― Deborah Tannen

“It is easy to understand why conflict is so often highlighted: Writers of headlines or promotional copy want to catch attention and attract an audience. They are usually under time pressure, which lures them to established, conventionalized ways of expressing ideas in the absence of leisure to think up entirely new ones.”

― Deborah Tannen

“One of the nice things about the United States is that, wherever you go, people speak the same language. So native New Yorkers can move to San Francisco, Houston, or Milwaukee and still understand and be understood by everyone they meet. Right? Well, not exactly. Or, as a native New Yorker might put it, ‘Wrong!’”

― Deborah Tannen

“As a sociolinguist, I want to know how cultural differences affect the ways people talk and listen. My research method, inspired by the work of Robin Lakoff and John Gumperz of the University of California at Berkeley, is sociolinguistic microanalysis. I tape-record and transcribe naturally occurring conversations.”

― Deborah Tannen

“New Yorkers seem to think the best thing two people can do is talk.”

― Deborah Tannen

“Most non-New Yorkers, finding themselves within hearing range of strangers’ conversation, think it’s nice to pretend they didn’t hear. But many New Yorkers think it’s nice to toss in a relevant comment.”

― Deborah Tannen

“Much of my work over the years has developed the premise that women’s styles of friendship and conversation aren’t inherently better than men’s, simply different.”

― Deborah Tannen

“I interviewed more than 100 women about their sisters, but if they also had brothers, I asked them to compare. Most said they talked to their sisters more often, at greater length and, yes, about more personal topics. This often meant that they felt closer to their sisters, but not always.”

― Deborah Tannen

“I have two sisters; one is two years older, and one is eight years older. That helped me understand how completely different sister relationships can be.”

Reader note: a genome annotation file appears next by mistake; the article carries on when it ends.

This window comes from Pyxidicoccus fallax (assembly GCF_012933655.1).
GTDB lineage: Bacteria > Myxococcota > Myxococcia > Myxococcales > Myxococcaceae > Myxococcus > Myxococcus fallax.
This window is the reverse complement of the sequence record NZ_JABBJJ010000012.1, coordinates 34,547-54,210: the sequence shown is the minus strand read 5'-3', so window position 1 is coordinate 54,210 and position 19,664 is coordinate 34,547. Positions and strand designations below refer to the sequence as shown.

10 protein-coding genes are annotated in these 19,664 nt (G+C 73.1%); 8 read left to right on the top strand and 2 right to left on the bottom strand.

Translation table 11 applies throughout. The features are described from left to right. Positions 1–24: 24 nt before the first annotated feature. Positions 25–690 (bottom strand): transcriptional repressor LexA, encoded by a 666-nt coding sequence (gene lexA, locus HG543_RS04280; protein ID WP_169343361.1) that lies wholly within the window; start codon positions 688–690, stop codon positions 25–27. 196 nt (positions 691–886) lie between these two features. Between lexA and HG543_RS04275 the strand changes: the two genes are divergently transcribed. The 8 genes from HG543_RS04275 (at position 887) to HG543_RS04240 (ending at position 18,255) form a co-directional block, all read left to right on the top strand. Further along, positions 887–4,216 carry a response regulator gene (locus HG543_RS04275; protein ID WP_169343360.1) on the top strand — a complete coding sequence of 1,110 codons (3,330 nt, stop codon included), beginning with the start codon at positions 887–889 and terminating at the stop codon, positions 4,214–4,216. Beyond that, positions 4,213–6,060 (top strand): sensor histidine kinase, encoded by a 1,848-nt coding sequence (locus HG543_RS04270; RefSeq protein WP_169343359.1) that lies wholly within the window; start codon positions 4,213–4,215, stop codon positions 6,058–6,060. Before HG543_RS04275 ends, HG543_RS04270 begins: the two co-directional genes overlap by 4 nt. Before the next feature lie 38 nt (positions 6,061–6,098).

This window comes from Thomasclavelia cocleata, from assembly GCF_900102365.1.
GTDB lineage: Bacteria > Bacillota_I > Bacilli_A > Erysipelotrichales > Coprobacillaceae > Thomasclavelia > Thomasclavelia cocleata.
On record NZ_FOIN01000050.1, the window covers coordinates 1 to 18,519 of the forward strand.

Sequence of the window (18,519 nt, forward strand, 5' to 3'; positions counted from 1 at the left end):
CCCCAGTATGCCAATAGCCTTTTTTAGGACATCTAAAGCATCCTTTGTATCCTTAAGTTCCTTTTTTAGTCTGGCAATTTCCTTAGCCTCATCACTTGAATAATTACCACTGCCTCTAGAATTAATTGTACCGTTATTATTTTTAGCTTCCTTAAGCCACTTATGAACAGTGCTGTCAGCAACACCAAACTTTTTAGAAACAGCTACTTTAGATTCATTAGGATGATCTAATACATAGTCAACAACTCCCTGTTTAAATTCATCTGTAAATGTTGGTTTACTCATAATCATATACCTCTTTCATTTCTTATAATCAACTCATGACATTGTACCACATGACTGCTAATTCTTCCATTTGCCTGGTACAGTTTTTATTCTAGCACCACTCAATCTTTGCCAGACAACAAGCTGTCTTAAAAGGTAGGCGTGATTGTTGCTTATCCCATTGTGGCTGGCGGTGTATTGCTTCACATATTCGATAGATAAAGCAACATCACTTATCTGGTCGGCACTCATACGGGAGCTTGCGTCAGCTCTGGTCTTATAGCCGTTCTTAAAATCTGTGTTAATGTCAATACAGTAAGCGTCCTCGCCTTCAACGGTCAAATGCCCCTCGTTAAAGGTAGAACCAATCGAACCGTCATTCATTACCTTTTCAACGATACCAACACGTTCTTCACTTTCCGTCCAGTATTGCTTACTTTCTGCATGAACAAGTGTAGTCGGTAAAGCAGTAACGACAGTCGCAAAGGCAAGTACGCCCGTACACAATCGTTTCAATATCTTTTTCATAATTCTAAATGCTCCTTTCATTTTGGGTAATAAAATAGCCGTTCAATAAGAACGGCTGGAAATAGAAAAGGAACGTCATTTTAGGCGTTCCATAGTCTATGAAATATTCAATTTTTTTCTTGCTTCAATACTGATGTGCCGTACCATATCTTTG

― Deborah Tannen

“I think it is important to remember that there are so many different ways to be sisters.”

― Deborah Tannen

“The trickiest thing about the double bind is that it operates imperceptibly, like shots from a gun with a silencer.”

― Deborah Tannen

“The double bind lowers its boom on women in positions of authority, so those who haven’t yet risen to such positions have not yet felt its full weight.”

― Deborah Tannen

“The Pavlovian view of women voters – ‘plug the words in, and they will respond’ – sends a chill down my spine because it sounds like an adaptation of something I have written about communication between the sexes: When a woman tells a man about a problem, she doesn’t want him to fix it; she just wants him to listen and let her know he understands.”

― Deborah Tannen

“If you talk to your friends the way your parents talk, they will think you are stiff and odd.”

― Deborah Tannen

“People vary. You change your style, your hair, and the way you dress. Talking differently will be a part of that.”

― Deborah Tannen

“For many women, and a fair number of men, saying ‘I’m sorry’ isn’t literally an apology; it’s a ritual way of restoring balance to a conversation.”

― Deborah Tannen

“The study of gender and language might seem at first to be a narrowly focused field, but it is actually as interdisciplinary as they come.”

― Deborah Tannen

“There are those who believe that the existence of gender differences at very early ages is evidence that these differences are biological or generic in origin.”

― Deborah Tannen